Three steps to meeting photonic device demands in today’s market

Oct. 10, 2023
Photonic integrated circuits (PICs) and laser diodes have the potential to address today’s barriers—but only if they can keep pace with market demand.

New technologies like artificial intelligence (AI), augmented and virtual reality (AR/VR), and more offer both opportunities and threats to our industry. From growing internet usage, increasing data center requirements, and the adoption of cloud-based and visualization products to LiDAR needs and consumer electronic drivers, market demands are placing robust pressure on the existing infrastructure, begging for resolutions to limitations.

Enter photonic integrated circuits (PICs) and laser diodes. These technologies, while offering distinct attributes, have the potential to address today’s barriers—but only if they can keep pace with market demand.

Convening experts

In early September, Optica assembled the PIC and laser diode communities in Bremen, Germany, for the Photonics Devices Industry Summit with the goal of exploring these issues. With the two communities facing similar problems—packaging, assembly, fiber-to-chip, low-cost back coupling, testing, and automation—collaboration between the two will enable a more rapid and full-scale approach to industry-wide solutions. As varied vertical markets, including industrial, LiDAR, medical, communications, and automotive, seek photonic-based answers, solving these challenges is a critical industry priority.

Three steps to success

Fortunately, the Summit served as a strong backdrop to fuel discussion of today’s needs and opportunities. Attendees debated how to best respond to increasing tensions, focusing in on three strategic steps:

1. Increase production volume and decrease time to market. The photonics industry is growing faster than technology can mature—or even be developed. There is a new demand for photonic technologies and rapid-scale production. Optical equipment manufacturers recognize these issues and are collaborating to ultimately expedite the production cycle.

2. Leverage chiplets to address data capacity and power consumption constraints. A ChatGPT search consumes six times the energy of a Google one, and as it matures, it will grow in impact, resulting in massive-scale energy use. Consider that just two months after its debut, ChatGPT went from zero daily views to nearly 30 million. We have to increase our data capacity and user power consumption, and that impact was a topic of heavy discussion at the Summit. One answer? Bring photonics and electronics really close together with chiplets. At the Summit, packaging companies and equipment manufacturers explored collaborations that will help to advance this concept, and chiplets will remain a key discussion point for the Optica community.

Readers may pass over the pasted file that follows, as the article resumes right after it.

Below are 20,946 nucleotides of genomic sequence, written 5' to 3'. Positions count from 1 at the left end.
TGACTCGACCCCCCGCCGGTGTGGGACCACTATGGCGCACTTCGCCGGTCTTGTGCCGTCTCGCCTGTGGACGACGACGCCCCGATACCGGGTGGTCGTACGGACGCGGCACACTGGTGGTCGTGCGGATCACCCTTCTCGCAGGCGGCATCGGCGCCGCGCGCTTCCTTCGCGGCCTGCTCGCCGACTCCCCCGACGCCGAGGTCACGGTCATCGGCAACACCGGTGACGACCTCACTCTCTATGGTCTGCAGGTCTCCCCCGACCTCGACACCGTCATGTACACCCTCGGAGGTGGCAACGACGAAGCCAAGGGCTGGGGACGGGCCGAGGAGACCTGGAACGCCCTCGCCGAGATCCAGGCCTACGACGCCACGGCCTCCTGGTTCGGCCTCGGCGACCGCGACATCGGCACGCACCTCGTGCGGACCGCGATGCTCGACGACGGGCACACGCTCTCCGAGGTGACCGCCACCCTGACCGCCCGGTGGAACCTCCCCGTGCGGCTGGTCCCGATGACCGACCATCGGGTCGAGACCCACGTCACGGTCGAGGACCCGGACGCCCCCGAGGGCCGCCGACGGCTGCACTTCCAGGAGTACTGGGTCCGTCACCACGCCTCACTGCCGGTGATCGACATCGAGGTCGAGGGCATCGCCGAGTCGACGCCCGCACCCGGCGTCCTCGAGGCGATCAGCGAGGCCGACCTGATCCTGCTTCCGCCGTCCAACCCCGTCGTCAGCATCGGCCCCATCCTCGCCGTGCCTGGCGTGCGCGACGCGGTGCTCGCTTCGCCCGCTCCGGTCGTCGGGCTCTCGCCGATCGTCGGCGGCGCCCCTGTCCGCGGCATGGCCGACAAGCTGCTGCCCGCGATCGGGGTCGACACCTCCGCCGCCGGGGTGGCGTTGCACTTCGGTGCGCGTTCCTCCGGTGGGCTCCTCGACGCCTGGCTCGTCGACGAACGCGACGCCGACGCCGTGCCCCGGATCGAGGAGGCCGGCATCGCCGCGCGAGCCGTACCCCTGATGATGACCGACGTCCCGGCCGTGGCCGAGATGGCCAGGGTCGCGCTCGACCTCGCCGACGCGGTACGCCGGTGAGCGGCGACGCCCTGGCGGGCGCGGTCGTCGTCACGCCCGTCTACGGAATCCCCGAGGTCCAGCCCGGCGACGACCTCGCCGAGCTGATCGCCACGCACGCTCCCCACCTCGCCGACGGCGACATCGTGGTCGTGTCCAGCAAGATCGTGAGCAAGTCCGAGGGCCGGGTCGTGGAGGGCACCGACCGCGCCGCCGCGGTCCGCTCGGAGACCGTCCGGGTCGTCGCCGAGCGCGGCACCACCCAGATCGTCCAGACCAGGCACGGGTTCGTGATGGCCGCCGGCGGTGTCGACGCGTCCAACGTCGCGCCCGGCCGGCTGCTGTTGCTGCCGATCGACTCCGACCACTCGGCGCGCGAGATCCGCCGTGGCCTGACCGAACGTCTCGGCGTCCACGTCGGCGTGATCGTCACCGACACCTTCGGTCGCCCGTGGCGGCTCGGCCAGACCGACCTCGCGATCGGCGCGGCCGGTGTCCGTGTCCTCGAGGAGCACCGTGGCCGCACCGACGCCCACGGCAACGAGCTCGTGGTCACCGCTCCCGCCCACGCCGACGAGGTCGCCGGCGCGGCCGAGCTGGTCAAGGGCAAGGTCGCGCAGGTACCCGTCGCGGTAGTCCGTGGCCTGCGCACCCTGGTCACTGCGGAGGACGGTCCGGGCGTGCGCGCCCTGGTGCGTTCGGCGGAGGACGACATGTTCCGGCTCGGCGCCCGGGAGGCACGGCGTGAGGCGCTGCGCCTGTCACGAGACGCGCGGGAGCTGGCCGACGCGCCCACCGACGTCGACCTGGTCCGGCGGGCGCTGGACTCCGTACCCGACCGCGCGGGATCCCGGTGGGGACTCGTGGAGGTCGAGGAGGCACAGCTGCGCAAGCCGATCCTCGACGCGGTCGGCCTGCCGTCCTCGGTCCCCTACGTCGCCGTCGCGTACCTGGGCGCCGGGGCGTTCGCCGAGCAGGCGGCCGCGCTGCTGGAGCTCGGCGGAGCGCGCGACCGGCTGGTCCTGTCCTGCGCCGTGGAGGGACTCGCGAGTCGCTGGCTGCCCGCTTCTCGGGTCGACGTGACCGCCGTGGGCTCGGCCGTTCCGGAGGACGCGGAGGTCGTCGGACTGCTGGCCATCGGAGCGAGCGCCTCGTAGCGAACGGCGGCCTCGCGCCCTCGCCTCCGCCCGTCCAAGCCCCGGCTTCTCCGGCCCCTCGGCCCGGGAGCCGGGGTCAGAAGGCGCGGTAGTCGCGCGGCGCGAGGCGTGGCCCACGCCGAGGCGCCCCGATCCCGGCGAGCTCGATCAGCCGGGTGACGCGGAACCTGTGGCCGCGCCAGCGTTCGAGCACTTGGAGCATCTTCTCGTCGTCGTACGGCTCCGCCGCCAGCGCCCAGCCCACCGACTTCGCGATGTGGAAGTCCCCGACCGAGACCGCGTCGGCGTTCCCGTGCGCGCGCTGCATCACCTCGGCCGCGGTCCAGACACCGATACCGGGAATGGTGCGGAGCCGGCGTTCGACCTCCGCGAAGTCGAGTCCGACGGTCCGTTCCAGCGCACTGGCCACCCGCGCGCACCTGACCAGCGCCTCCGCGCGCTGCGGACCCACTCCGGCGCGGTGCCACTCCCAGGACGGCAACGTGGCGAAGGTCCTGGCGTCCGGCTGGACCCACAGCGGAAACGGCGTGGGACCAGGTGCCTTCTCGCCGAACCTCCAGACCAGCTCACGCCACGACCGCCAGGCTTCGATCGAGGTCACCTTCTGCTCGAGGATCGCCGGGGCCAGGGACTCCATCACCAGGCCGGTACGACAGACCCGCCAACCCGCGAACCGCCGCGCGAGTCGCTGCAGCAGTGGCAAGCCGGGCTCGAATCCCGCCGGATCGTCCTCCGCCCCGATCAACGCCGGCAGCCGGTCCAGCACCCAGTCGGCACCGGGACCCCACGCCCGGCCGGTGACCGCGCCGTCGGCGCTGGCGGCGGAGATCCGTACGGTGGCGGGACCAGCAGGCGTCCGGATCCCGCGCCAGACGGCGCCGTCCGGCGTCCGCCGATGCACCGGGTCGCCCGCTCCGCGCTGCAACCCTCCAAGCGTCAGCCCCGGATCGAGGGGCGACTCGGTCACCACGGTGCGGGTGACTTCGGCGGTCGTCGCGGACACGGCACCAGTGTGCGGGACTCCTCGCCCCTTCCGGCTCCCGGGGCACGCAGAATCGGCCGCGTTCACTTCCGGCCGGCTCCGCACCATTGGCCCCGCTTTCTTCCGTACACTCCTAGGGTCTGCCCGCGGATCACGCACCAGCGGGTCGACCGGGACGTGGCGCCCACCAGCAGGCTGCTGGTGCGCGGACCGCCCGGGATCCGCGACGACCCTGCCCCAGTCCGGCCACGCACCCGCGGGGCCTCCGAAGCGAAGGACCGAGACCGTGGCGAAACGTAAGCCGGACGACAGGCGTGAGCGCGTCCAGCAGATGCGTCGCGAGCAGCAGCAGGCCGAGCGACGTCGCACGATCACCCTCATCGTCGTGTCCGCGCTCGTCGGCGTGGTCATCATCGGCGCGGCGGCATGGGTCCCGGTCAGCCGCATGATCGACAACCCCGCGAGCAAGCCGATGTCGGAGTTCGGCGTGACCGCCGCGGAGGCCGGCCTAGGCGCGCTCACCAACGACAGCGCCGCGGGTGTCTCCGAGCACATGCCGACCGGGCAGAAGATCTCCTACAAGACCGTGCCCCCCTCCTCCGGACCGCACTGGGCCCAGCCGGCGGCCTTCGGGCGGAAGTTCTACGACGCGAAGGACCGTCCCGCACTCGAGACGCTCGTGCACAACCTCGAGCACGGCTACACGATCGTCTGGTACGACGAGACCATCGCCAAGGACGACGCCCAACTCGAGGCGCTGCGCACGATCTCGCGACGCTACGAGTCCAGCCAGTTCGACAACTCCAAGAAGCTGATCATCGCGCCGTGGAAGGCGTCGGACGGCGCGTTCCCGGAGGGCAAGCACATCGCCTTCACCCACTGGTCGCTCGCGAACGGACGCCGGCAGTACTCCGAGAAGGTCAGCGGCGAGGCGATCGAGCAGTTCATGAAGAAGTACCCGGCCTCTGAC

3. Expand photonic product recycling to support sustainability. How can we make the photonics industry more sustainable? What materials should we use? What process can we employ to remove, or at least reduce, emissions? What can we do not just for the assembly, but for the disassembly of photonics so we can recycle each material individually? These conversations are just beginning, but Optica will investigate them thoroughly.

What’s next

While the Photonics Devices Industry Summit shed light on developing production concerns and began the process of addressing them, there’s still much work to be done. So, we hope you’ll join us for the Optica Photonics Enabled Cloud Computing Summit, taking place October 24-25, 2023, in Sunnyvale, CA, where we will continue to tackle these topics from other perspectives and collectively advance new discoveries.

Because as applications continue to emerge, photonic technologies stand ready to find solutions to address them across industries. And Optica and its corporate members will be at the forefront of that evolution.

About the Author

Jose Pozo | Chief Technology Officer, Optica

Jose Pozo joined Optica in March 2022, and has spent more than 25 years working in photonics. He earned a PhD in quantum physics from the University of Bristol (U.K.), and an M.Sc. and B.Eng. in telecom engineering from UPNA, Spain / VUB (Belgium). Prior to joining the European Photonics Industry Consortium (EPIC) in 2015 as CTO, Jose was a Senior Photonics Technology Consultant with PNO Consultants, with some of the main accounts such as CERN, Thales, and TE Connectivity. He has worked at TNO, The Netherlands Organization for Applied Scientific Research, and as a postdoctoral researcher at the Eindhoven University of Technology in the Netherlands, where he contributed to the early development of EFFECT Photonics.

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